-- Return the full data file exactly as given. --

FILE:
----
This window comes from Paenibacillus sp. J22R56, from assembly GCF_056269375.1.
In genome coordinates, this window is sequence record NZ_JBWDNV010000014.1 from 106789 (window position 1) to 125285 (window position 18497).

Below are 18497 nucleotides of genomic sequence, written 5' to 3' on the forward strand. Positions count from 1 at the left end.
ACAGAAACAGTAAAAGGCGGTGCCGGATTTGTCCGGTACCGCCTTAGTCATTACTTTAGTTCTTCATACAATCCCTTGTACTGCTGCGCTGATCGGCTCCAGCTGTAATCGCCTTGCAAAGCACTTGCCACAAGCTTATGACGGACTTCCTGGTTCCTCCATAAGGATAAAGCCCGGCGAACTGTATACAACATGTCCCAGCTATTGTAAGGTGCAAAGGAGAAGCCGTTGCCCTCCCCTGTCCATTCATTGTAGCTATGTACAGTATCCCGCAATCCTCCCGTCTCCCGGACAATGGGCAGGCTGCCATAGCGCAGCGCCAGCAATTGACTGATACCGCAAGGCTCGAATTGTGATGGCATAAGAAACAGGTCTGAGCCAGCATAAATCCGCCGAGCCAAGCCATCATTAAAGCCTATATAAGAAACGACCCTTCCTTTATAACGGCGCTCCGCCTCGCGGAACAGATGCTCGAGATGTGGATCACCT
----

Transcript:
This window comes from Paenibacillus sp. J22R56, from assembly GCF_056269375.1.
In genome coordinates, this window is sequence record NZ_JBWDNV010000014.1 from 106789 (window position 1) to 125285 (window position 18497).

Below are 18497 nucleotides of genomic sequence, written 5' to 3' on the forward strand. Positions count from 1 at the left end.
ACAGAAACAGTAAAAGGCGGTGCCGGATTTGTCCGGTACCGCCTTAGTCATTACTTTAGTTCTTCATACAATCCCTTGTACTGCTGCGCTGATCGGCTCCAGCTGTAATCGCCTTGCAAAGCACTTGCCACAAGCTTATGACGGACTTCCTGGTTCCTCCATAAGGATAAAGCCCGGCGAACTGTATACAACATGTCCCAGCTATTGTAAGGTGCAAAGGAGAAGCCGTTGCCCTCCCCTGTCCATTCATTGTAGCTATGTACAGTATCCCGCAATCCTCCCGTCTCCCGGACAATGGGCAGGCTGCCATAGCGCAGCGCCAGCAATTGACTGATACCGCAAGGCTCGAATTGTGATGGCATAAGAAACAGGTCTGAGCCAGCATAAATCCGCCGAGCCAAGCCATCATTAAAGCCTATATAAGAAACGACCCTTCCTTTATAACGGCGCTCCGCCTCGCGGAACAGATGCTCGAGATGTGGATCACCT